Clinical Trials Search at Vanderbilt-Ingram Cancer Center
Nivolumab and Vorolanib in Treating Patients with Non-Small Cell Lung Cancer and Refractory Thoracic Tumors
Multiple Cancer Types
This phase I / II trial studies the side effects and best dose of vorolanib when given in combination with nivolumab in treating patients with non-small cell lung cancer and thoracic tumors that aren't responding to treatment. Immunotherapy with monoclonal antibodies, such as nivolumab, may help the body’s immune system attack the cancer, and may interfere with the ability of tumor cells to grow and spread. Vorolanib may stop the growth of tumor cells by blocking some of the enzymes needed for cell growth. Giving nivolumab and vorolanib may work better in treating patients with non-small cell lung cancer and thoracic tumors.
Lung, Non Small Cell
An Open-Label, Dose-Escalation / Dose-Expansion Safety Study of INCB059872 in Subjects With Advanced Malignancies
Multiple Cancer Types
This is an open-label, dose-escalation / dose-expansion study of INCB059872 in subjects with advanced malignancies. The study will be conducted in 4 parts. Part 1 (mono therapy dose escalation) will determine the recommended dose(s) of INCB059872 for dose expansion, based on maximum tolerated dose and / or a tolerated pharmacologically active dose. Part 2 (dose expansion) will further determine the safety, tolerability, efficacy, PK, and PD of the selected monotherapy dose(s) in AML / MDS, SCLC, myelofibrosis, Ewing sarcoma, and poorly differentiated neuroendocrine tumors. Part 3 will determine the recommended dose(s) of INCB059872 in combination with azacitadine and all-trans retinoic acid in AML and in combination with nivolumab in SCLC. Part 4 will further determine the safety, tolerability, efficacy, PK, and PD of the selected combination dose(s) in Part 3.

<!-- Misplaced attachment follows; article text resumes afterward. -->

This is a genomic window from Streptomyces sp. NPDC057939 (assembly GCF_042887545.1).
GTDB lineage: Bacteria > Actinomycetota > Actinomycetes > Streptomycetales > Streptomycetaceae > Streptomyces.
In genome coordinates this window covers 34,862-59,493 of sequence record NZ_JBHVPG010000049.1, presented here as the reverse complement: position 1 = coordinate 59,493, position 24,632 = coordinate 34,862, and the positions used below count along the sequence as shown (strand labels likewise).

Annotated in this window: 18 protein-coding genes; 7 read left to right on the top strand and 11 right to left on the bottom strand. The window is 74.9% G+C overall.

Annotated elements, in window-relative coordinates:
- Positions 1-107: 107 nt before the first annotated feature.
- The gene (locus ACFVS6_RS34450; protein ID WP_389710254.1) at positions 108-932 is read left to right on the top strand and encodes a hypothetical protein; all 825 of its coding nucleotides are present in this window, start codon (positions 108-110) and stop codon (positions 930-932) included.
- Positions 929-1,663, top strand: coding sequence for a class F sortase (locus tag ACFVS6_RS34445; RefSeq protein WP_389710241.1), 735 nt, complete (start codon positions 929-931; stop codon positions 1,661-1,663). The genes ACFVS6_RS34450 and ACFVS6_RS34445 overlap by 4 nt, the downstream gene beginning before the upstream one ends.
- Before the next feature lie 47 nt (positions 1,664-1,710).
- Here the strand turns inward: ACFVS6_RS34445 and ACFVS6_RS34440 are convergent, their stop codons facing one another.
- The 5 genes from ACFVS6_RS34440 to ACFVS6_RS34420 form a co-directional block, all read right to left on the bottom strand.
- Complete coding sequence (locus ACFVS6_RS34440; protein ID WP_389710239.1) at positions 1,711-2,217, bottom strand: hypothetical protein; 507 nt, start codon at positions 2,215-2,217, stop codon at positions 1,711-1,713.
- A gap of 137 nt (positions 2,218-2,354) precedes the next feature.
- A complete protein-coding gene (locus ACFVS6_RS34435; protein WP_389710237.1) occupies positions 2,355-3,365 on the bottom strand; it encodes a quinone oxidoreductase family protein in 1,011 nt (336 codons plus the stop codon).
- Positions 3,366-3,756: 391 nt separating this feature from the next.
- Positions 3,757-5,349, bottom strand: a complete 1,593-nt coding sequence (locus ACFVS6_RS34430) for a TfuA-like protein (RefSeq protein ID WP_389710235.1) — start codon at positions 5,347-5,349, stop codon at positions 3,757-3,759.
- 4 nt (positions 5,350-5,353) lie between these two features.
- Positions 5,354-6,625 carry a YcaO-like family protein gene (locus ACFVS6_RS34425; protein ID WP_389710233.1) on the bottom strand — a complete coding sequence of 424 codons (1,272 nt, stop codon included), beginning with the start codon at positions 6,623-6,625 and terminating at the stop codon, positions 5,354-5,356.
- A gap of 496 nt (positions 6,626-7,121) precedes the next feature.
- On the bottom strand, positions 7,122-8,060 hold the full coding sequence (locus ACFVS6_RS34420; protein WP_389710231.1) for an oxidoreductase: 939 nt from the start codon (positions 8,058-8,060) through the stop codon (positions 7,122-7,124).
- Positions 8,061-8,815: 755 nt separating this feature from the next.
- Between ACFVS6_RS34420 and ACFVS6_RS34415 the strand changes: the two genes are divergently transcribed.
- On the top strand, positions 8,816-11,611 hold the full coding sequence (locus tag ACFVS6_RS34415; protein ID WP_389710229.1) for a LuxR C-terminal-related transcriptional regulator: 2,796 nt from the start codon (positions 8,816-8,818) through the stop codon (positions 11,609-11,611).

Hematologic, Leukemia, Lung, Miscellaneous, Small Cell
Cisplatin, Romidepsin and Nivolumab in Treating Patients with Locally Recurrent or Metastatic Triple Negative Breast Cancer
This phase I / II trial studies the side effects and best dose of romidepsin when given together with cisplatin and nivolumab, to see how well they work in treating patients with triple negative breast cancer that has come back at or near the same place as the original (primary) tumor, usually after a period of time during which the cancer could not be detected or spread to other parts of the body. Romidepsin may stop the growth of tumor cells by blocking some of the enzymes needed for cell growth. Drugs used in chemotherapy, such as cisplatin, work in different ways to stop the growth of tumor cells, either by killing the cells, by stopping them from dividing, or by stopping them from spreading. Romidepsin may also help cisplatin work better. Monoclonal antibodies, such as nivolumab, may interfere with the ability of tumor cells to grow and spread. Giving romidepsin together with cisplatin and nivolumab may be a better treatment for tripe negative breast cancer.